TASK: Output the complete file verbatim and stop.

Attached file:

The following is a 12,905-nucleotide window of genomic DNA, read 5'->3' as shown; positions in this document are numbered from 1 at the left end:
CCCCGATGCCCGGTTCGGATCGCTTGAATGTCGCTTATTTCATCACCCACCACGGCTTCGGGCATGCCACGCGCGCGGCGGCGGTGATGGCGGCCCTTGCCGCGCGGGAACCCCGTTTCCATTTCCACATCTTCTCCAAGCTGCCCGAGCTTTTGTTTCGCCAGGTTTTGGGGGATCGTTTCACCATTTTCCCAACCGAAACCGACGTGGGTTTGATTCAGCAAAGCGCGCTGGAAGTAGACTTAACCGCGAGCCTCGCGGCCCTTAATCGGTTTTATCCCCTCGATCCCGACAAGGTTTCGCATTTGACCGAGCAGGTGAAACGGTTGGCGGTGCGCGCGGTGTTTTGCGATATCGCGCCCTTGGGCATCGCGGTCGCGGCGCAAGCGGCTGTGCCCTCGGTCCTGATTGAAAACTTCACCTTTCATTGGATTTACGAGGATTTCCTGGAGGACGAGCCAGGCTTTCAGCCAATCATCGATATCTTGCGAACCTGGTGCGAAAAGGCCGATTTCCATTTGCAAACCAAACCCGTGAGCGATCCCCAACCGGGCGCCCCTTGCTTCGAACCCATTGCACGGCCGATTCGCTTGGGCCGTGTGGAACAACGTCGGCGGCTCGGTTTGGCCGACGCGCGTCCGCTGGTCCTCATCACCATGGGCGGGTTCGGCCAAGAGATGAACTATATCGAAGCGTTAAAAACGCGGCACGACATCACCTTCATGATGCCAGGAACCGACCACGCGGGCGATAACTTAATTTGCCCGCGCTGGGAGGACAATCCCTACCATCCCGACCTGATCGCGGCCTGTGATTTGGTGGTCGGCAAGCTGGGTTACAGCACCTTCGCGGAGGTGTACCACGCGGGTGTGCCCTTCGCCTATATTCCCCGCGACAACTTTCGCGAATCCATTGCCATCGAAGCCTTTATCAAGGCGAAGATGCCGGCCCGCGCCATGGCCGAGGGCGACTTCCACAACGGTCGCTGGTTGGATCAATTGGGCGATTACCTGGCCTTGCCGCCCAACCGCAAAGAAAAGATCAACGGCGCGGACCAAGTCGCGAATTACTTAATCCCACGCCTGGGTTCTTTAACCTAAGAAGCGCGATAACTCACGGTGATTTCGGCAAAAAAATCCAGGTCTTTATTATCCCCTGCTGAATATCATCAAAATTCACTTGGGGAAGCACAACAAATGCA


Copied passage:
The following is a 12,905-nucleotide window of genomic DNA, read 5'->3' as shown; positions in this document are numbered from 1 at the left end:
CCCCGATGCCCGGTTCGGATCGCTTGAATGTCGCTTATTTCATCACCCACCACGGCTTCGGGCATGCCACGCGCGCGGCGGCGGTGATGGCGGCCCTTGCCGCGCGGGAACCCCGTTTCCATTTCCACATCTTCTCCAAGCTGCCCGAGCTTTTGTTTCGCCAGGTTTTGGGGGATCGTTTCACCATTTTCCCAACCGAAACCGACGTGGGTTTGATTCAGCAAAGCGCGCTGGAAGTAGACTTAACCGCGAGCCTCGCGGCCCTTAATCGGTTTTATCCCCTCGATCCCGACAAGGTTTCGCATTTGACCGAGCAGGTGAAACGGTTGGCGGTGCGCGCGGTGTTTTGCGATATCGCGCCCTTGGGCATCGCGGTCGCGGCGCAAGCGGCTGTGCCCTCGGTCCTGATTGAAAACTTCACCTTTCATTGGATTTACGAGGATTTCCTGGAGGACGAGCCAGGCTTTCAGCCAATCATCGATATCTTGCGAACCTGGTGCGAAAAGGCCGATTTCCATTTGCAAACCAAACCCGTGAGCGATCCCCAACCGGGCGCCCCTTGCTTCGAACCCATTGCACGGCCGATTCGCTTGGGCCGTGTGGAACAACGTCGGCGGCTCGGTTTGGCCGACGCGCGTCCGCTGGTCCTCATCACCATGGGCGGGTTCGGCCAAGAGATGAACTATATCGAAGCGTTAAAAACGCGGCACGACATCACCTTCATGATGCCAGGAACCGACCACGCGGGCGATAACTTAATTTGCCCGCGCTGGGAGGACAATCCCTACCATCCCGACCTGATCGCGGCCTGTGATTTGGTGGTCGGCAAGCTGGGTTACAGCACCTTCGCGGAGGTGTACCACGCGGGTGTGCCCTTCGCCTATATTCCCCGCGACAACTTTCGCGAATCCATTGCCATCGAAGCCTTTATCAAGGCGAAGATGCCGGCCCGCGCCATGGCCGAGGGCGACTTCCACAACGGTCGCTGGTTGGATCAATTGGGCGATTACCTGGCCTTGCCGCCCAACCGCAAAGAAAAGATCAACGGCGCGGACCAAGTCGCGAATTACTTAATCCCACGCCTGGGTTCTTTAACCTAAGAAGCGCGATAACTCACGGTGATTTCGGCAAAAAAATCCAGGTCTTTATTATCCCCTGCTGAATATCATCAAAATTCACTTGGGGAAGCACAACAAATGCA